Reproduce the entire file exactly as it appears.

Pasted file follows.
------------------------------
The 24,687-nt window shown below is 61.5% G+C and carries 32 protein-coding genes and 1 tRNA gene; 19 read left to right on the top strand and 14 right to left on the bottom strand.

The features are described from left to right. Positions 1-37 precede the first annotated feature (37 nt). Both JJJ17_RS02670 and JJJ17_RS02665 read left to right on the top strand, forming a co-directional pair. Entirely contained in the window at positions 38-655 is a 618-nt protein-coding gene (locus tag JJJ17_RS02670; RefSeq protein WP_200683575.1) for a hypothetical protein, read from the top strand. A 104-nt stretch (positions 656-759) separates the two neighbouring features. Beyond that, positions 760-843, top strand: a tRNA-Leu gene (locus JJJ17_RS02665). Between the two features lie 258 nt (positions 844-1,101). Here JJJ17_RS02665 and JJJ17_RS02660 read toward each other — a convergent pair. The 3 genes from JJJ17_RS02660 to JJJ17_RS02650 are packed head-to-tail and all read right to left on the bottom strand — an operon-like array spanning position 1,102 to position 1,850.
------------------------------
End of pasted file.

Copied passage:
The 24,687-nt window shown below is 61.5% G+C and carries 32 protein-coding genes and 1 tRNA gene; 19 read left to right on the top strand and 14 right to left on the bottom strand.

The features are described from left to right. Positions 1-37 precede the first annotated feature (37 nt). Both JJJ17_RS02670 and JJJ17_RS02665 read left to right on the top strand, forming a co-directional pair. Entirely contained in the window at positions 38-655 is a 618-nt protein-coding gene (locus tag JJJ17_RS02670; RefSeq protein WP_200683575.1) for a hypothetical protein, read from the top strand. A 104-nt stretch (positions 656-759) separates the two neighbouring features. Beyond that, positions 760-843, top strand: a tRNA-Leu gene (locus JJJ17_RS02665). Between the two features lie 258 nt (positions 844-1,101). Here JJJ17_RS02665 and JJJ17_RS02660 read toward each other — a convergent pair. The 3 genes from JJJ17_RS02660 to JJJ17_RS02650 are packed head-to-tail and all read right to left on the bottom strand — an operon-like array spanning position 1,102 to position 1,850.